Just a little while back my husband and I took our son to the doctor. For some reason, out of the blue, my son started choking every time he took a drink. The doctor took my son’s background and put it all together.
For his entire young life, my son suffered from asthma as well as eczema, both symptoms of an allergy. The doctor was concerned my son had also developed esophogitis from an allergy and said he would need to do a scope on him to make sure.
Just as the doctor had thought, the bottom half of his esophagus had some pretty severe swelling in it. They did a RAST test — a blood allergy test — and found out he was allergic to milk protein.
So we did as we were instructed and took him off anything containing any form of milk or milk protein, which by the way is not an easy thing to do. After a week of his new diet, my son’s eczema had cleared up completely. I could not keep my hands off my son’s new skin.
But that was not the only change that took place. That rambunctious and rowdy child I have often wrote about had disappeared and been replaced with someone else. He became much less hyper, more attentive and easier to correct when he misbehaved.
Well, needless to say this drastic change in his behavior made me wonder if it was the milk causing him to be “all boy and then some”. It seemed too strange that when I changed his diet, his behavior changed.
So, one night, after tucking the kids into bed, I got online. I couldn’t believe what all I found out about milk allergies and behavior. There were so many sites talking about the connection between “very active children” and food allergies, milk being one of them.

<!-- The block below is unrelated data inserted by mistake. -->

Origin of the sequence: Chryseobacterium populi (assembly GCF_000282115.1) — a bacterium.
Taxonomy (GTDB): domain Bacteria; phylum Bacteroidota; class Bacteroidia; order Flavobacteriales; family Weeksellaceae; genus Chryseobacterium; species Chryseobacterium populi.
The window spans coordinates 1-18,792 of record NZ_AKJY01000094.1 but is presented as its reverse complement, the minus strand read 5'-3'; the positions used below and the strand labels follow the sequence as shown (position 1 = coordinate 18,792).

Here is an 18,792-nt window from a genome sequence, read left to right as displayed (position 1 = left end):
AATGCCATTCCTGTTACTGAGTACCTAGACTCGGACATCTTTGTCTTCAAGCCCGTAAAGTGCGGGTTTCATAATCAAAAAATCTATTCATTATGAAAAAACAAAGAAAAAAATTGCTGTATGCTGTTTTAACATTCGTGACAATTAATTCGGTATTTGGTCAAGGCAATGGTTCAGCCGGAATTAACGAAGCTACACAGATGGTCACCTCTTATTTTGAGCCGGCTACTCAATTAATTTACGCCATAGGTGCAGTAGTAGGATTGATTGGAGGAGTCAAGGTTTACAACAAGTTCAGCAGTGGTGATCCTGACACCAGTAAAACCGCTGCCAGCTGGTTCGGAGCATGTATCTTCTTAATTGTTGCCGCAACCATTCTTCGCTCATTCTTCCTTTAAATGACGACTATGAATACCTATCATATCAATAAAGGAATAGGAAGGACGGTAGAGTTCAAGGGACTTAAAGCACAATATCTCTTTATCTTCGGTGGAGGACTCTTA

What was even more scary was that I also learned a milk allergy could cause symptoms that mimic ADHD. I wasn’t the only parent who discovered that removing milk from my child’s diet didn’t only make a physical difference, but a mental one as well.
I asked the doctor about what all I had learned and he said it was possible my son’s allergy to milk could have caused a behavior problem. He said a child who is always feeling bad is bound to be cranky and irritable.
What the doctor said made sense, but I feel there’s more to it then that. Whatever the reason was, it didn’t matter to me. I had a new concern. How many kids are out there on medication for ADHD who don’t actually have it, but have a food allergy instead?
The doctor who caught my son’s allergy informed me we were lucky. Most parents don’t catch it until their child is at least 6 or 7 years old and by then it is really advanced. If we hadn’t caught it this soon, would my son have been diagnosed with ADHD and put on unnecessary medicines?
I chose to write about this because I feel it is something people need to know. Until all this happened I had no idea an allergy could display these symptoms. Imagine my son’s esophagus swelling to the point he was choking on drinks, and I had no idea it was happening.
Which, by the way, leaves me thankful for my daughter’s reflux. If she didn’t have to go to the doctor for treatment, I would not have asked about my son. You see, I thought he too had reflux due to the sleepless nights and the choking.
I’m hoping the information I am sharing in this column will be of some help to many of you. You see, children, no matter their age, have a hard time telling us what is wrong. It is part of our job as parents to put the pieces together and try our best to help them. Maybe for some of you out there, this is the missing piece of the puzzle.
Tanya Nave, who lives in Kensington, is a wife, mother and writer. She can be reached at firstname.lastname@example.org